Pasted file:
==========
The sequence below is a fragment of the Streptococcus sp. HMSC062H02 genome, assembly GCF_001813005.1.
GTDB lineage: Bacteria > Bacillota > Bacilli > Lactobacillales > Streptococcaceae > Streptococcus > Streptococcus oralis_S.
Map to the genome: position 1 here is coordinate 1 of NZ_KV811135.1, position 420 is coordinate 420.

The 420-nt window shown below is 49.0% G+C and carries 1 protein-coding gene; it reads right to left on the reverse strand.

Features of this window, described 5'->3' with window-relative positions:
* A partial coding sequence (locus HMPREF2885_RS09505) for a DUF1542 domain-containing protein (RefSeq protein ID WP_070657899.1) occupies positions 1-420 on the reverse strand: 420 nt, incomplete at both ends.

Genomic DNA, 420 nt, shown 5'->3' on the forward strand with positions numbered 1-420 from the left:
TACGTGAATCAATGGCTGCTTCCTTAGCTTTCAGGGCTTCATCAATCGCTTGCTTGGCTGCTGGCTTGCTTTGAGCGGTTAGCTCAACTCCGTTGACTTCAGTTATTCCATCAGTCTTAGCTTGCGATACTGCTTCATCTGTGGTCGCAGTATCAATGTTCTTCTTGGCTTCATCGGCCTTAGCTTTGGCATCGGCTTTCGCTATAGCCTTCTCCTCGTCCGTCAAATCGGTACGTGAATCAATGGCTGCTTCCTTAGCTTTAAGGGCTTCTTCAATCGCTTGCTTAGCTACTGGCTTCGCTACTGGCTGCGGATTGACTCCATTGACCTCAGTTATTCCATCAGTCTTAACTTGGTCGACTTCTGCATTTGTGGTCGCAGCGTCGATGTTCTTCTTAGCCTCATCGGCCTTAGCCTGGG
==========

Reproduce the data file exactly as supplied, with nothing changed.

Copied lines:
The sequence below is a fragment of the Streptococcus sp. HMSC062H02 genome, assembly GCF_001813005.1.
GTDB lineage: Bacteria > Bacillota > Bacilli > Lactobacillales > Streptococcaceae > Streptococcus > Streptococcus oralis_S.
Map to the genome: position 1 here is coordinate 1 of NZ_KV811135.1, position 420 is coordinate 420.

The 420-nt window shown below is 49.0% G+C and carries 1 protein-coding gene; it reads right to left on the reverse strand.

Features of this window, described 5'->3' with window-relative positions:
* A partial coding sequence (locus HMPREF2885_RS09505) for a DUF1542 domain-containing protein (RefSeq protein ID WP_070657899.1) occupies positions 1-420 on the reverse strand: 420 nt, incomplete at both ends.

Genomic DNA, 420 nt, shown 5'->3' on the forward strand with positions numbered 1-420 from the left:
TACGTGAATCAATGGCTGCTTCCTTAGCTTTCAGGGCTTCATCAATCGCTTGCTTGGCTGCTGGCTTGCTTTGAGCGGTTAGCTCAACTCCGTTGACTTCAGTTATTCCATCAGTCTTAGCTTGCGATACTGCTTCATCTGTGGTCGCAGTATCAATGTTCTTCTTGGCTTCATCGGCCTTAGCTTTGGCATCGGCTTTCGCTATAGCCTTCTCCTCGTCCGTCAAATCGGTACGTGAATCAATGGCTGCTTCCTTAGCTTTAAGGGCTTCTTCAATCGCTTGCTTAGCTACTGGCTTCGCTACTGGCTGCGGATTGACTCCATTGACCTCAGTTATTCCATCAGTCTTAACTTGGTCGACTTCTGCATTTGTGGTCGCAGCGTCGATGTTCTTCTTAGCCTCATCGGCCTTAGCCTGGG